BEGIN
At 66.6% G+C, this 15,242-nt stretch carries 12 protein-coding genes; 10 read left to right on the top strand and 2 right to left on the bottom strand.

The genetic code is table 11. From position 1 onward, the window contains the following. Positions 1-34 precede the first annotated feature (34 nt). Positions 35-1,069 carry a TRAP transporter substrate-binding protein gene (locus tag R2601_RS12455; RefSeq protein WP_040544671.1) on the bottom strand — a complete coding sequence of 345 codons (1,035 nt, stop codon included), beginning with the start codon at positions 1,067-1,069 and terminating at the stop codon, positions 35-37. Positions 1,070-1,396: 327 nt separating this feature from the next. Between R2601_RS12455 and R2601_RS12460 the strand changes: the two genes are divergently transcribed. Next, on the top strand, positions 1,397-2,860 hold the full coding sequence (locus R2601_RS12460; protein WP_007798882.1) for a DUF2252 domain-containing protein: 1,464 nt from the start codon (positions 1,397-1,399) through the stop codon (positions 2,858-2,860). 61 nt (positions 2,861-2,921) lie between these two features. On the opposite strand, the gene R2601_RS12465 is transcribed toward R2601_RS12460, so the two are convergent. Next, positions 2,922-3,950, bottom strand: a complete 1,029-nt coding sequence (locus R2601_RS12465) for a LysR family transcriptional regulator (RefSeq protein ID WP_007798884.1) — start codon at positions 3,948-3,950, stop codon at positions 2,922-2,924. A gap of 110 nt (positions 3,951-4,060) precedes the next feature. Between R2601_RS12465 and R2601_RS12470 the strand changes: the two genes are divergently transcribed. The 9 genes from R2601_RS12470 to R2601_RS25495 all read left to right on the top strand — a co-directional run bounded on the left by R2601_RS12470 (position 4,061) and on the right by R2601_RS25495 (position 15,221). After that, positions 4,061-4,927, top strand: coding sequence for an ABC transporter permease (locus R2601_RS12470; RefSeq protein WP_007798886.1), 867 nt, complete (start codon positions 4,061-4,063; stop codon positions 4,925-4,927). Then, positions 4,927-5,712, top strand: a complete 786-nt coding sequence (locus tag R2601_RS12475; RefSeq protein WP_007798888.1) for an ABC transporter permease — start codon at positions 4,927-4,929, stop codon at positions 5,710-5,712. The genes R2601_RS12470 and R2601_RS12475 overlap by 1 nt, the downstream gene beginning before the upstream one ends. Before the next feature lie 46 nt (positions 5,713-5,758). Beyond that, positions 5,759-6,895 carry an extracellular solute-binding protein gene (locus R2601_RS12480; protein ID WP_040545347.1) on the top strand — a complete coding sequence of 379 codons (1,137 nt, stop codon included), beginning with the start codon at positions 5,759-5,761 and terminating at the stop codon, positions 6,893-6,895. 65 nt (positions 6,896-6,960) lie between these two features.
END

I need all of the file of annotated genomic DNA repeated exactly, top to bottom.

At 66.6% G+C, this 15,242-nt stretch carries 12 protein-coding genes; 10 read left to right on the top strand and 2 right to left on the bottom strand.

The genetic code is table 11. From position 1 onward, the window contains the following. Positions 1-34 precede the first annotated feature (34 nt). Positions 35-1,069 carry a TRAP transporter substrate-binding protein gene (locus tag R2601_RS12455; RefSeq protein WP_040544671.1) on the bottom strand — a complete coding sequence of 345 codons (1,035 nt, stop codon included), beginning with the start codon at positions 1,067-1,069 and terminating at the stop codon, positions 35-37. Positions 1,070-1,396: 327 nt separating this feature from the next. Between R2601_RS12455 and R2601_RS12460 the strand changes: the two genes are divergently transcribed. Next, on the top strand, positions 1,397-2,860 hold the full coding sequence (locus R2601_RS12460; protein WP_007798882.1) for a DUF2252 domain-containing protein: 1,464 nt from the start codon (positions 1,397-1,399) through the stop codon (positions 2,858-2,860). 61 nt (positions 2,861-2,921) lie between these two features. On the opposite strand, the gene R2601_RS12465 is transcribed toward R2601_RS12460, so the two are convergent. Next, positions 2,922-3,950, bottom strand: a complete 1,029-nt coding sequence (locus R2601_RS12465) for a LysR family transcriptional regulator (RefSeq protein ID WP_007798884.1) — start codon at positions 3,948-3,950, stop codon at positions 2,922-2,924. A gap of 110 nt (positions 3,951-4,060) precedes the next feature. Between R2601_RS12465 and R2601_RS12470 the strand changes: the two genes are divergently transcribed. The 9 genes from R2601_RS12470 to R2601_RS25495 all read left to right on the top strand — a co-directional run bounded on the left by R2601_RS12470 (position 4,061) and on the right by R2601_RS25495 (position 15,221). After that, positions 4,061-4,927, top strand: coding sequence for an ABC transporter permease (locus R2601_RS12470; RefSeq protein WP_007798886.1), 867 nt, complete (start codon positions 4,061-4,063; stop codon positions 4,925-4,927). Then, positions 4,927-5,712, top strand: a complete 786-nt coding sequence (locus tag R2601_RS12475; RefSeq protein WP_007798888.1) for an ABC transporter permease — start codon at positions 4,927-4,929, stop codon at positions 5,710-5,712. The genes R2601_RS12470 and R2601_RS12475 overlap by 1 nt, the downstream gene beginning before the upstream one ends. Before the next feature lie 46 nt (positions 5,713-5,758). Beyond that, positions 5,759-6,895 carry an extracellular solute-binding protein gene (locus R2601_RS12480; protein ID WP_040545347.1) on the top strand — a complete coding sequence of 379 codons (1,137 nt, stop codon included), beginning with the start codon at positions 5,759-5,761 and terminating at the stop codon, positions 6,893-6,895. 65 nt (positions 6,896-6,960) lie between these two features.